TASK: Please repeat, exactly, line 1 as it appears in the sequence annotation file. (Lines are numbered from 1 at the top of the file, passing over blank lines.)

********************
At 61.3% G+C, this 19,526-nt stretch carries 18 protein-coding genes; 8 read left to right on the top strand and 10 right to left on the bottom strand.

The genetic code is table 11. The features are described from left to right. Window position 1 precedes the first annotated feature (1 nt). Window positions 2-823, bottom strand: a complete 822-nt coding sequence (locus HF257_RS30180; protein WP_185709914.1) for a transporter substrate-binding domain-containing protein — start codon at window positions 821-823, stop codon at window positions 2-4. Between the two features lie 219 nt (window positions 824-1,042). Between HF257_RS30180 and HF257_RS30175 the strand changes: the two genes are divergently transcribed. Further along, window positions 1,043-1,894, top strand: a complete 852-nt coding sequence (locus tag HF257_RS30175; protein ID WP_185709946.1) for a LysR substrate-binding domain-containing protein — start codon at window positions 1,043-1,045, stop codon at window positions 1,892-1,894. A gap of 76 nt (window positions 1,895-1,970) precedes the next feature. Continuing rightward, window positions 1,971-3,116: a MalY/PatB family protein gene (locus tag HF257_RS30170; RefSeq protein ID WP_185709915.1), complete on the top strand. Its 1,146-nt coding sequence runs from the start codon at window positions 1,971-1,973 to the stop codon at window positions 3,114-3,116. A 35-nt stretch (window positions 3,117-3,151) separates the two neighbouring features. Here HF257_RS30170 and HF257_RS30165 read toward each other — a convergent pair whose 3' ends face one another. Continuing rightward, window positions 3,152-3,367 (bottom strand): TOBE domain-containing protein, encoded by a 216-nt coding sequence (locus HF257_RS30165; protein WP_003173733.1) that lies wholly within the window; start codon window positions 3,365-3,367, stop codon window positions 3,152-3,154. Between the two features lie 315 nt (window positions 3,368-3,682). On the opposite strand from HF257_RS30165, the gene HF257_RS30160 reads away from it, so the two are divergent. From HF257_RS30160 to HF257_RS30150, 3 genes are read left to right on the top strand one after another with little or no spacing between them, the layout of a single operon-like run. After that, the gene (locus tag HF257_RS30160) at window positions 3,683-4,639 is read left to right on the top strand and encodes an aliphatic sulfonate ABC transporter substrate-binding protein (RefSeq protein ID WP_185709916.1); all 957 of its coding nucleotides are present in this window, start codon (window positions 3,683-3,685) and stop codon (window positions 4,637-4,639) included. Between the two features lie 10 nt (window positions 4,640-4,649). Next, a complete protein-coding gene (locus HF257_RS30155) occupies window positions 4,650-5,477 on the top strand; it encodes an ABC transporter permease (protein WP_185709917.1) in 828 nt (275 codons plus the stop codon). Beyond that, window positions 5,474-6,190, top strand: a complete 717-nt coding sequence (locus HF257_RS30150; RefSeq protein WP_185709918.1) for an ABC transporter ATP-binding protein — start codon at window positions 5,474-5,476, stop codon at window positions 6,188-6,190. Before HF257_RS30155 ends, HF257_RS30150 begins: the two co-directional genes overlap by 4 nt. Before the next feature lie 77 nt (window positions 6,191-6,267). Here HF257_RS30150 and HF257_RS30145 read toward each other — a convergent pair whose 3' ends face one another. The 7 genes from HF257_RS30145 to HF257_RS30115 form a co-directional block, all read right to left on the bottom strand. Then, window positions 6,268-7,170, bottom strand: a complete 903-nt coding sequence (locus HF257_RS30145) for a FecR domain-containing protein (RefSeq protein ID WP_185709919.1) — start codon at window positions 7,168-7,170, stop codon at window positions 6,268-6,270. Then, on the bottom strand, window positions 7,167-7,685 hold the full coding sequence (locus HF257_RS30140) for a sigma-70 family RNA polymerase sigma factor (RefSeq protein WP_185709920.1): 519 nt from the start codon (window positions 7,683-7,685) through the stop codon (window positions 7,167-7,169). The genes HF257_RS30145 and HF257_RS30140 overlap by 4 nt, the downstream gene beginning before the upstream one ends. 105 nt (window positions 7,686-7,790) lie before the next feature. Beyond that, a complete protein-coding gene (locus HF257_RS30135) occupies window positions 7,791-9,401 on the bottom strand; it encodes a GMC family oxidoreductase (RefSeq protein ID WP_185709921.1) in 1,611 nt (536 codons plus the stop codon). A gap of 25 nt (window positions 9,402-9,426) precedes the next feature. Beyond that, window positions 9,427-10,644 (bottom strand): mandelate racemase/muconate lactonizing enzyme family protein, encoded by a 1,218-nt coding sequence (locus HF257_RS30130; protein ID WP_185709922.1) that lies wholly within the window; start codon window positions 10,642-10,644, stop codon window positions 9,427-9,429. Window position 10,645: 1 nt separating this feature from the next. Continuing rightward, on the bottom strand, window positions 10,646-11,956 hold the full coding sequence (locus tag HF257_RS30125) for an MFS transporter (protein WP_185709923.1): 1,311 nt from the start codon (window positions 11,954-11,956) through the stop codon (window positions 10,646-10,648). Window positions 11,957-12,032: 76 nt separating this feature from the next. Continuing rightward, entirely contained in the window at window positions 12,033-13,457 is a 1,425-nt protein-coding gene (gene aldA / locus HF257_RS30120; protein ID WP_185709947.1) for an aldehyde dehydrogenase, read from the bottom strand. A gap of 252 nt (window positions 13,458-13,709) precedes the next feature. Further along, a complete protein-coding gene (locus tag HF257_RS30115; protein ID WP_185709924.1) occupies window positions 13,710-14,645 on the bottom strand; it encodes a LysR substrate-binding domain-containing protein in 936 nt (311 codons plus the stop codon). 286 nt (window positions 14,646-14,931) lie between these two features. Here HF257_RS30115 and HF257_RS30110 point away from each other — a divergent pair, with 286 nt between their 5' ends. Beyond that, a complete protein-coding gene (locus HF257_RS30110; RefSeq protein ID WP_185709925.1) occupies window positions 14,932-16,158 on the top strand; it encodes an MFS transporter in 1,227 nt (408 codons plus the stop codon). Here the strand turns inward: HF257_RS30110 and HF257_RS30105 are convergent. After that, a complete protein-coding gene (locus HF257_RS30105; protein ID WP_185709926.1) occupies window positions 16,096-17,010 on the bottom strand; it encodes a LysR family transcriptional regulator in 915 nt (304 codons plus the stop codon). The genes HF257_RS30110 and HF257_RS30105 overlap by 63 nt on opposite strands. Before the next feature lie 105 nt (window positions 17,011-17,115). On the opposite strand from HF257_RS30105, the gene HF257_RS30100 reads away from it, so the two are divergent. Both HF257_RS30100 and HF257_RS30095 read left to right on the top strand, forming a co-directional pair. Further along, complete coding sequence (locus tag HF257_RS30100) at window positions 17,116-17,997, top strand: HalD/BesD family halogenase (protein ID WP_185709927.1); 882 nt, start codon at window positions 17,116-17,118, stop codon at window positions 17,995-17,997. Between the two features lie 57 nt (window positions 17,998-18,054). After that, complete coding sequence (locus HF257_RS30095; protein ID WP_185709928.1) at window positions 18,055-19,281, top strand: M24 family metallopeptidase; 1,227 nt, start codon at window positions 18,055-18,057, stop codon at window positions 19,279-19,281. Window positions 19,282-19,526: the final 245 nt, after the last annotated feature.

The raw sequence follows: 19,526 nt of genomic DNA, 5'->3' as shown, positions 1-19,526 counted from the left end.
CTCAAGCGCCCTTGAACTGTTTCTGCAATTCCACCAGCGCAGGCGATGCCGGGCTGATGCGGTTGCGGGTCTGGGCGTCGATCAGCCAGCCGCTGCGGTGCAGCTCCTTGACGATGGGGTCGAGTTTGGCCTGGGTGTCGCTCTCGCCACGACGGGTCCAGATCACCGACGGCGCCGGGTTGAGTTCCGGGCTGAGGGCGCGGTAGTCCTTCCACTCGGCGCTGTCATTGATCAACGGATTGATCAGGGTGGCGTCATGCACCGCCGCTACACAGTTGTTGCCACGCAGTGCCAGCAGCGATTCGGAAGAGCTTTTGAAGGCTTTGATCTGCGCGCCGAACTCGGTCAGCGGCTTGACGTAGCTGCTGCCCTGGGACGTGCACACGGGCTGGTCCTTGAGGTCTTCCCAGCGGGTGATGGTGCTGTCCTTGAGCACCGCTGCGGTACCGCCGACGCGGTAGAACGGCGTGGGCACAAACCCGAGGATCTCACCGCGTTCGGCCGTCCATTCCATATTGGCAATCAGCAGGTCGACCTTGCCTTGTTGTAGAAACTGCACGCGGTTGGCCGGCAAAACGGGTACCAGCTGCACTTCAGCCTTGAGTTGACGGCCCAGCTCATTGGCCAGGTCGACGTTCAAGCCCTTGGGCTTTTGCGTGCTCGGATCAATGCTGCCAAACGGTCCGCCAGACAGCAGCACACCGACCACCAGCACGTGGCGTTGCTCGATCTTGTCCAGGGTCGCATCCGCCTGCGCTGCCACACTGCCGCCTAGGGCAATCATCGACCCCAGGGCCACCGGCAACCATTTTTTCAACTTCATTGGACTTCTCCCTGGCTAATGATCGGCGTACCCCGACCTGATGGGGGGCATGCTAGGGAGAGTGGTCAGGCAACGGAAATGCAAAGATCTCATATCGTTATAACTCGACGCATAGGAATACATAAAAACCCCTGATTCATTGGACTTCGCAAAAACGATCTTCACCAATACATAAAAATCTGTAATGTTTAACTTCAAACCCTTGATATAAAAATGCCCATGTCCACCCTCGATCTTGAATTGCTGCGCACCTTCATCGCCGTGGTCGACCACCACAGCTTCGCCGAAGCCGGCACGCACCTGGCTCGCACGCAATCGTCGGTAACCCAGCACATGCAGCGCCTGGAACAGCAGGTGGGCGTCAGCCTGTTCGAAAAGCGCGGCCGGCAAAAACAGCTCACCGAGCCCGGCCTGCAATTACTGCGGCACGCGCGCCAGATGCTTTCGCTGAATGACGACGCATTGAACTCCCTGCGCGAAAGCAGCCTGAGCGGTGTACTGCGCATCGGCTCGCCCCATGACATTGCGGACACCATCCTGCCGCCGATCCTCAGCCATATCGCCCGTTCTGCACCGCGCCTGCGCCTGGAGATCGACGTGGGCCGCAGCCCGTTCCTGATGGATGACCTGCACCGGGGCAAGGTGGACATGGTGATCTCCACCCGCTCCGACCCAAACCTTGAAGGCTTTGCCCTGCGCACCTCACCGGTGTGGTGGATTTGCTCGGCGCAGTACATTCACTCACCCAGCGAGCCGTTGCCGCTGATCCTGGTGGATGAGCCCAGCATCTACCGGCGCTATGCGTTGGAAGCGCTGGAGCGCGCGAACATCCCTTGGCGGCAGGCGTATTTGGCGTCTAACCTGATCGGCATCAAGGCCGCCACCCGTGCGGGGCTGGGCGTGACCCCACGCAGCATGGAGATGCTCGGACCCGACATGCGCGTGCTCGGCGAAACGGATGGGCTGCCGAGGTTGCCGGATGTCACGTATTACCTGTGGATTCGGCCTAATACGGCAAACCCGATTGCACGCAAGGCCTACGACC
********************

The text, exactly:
At 61.3% G+C, this 19,526-nt stretch carries 18 protein-coding genes; 8 read left to right on the top strand and 10 right to left on the bottom strand.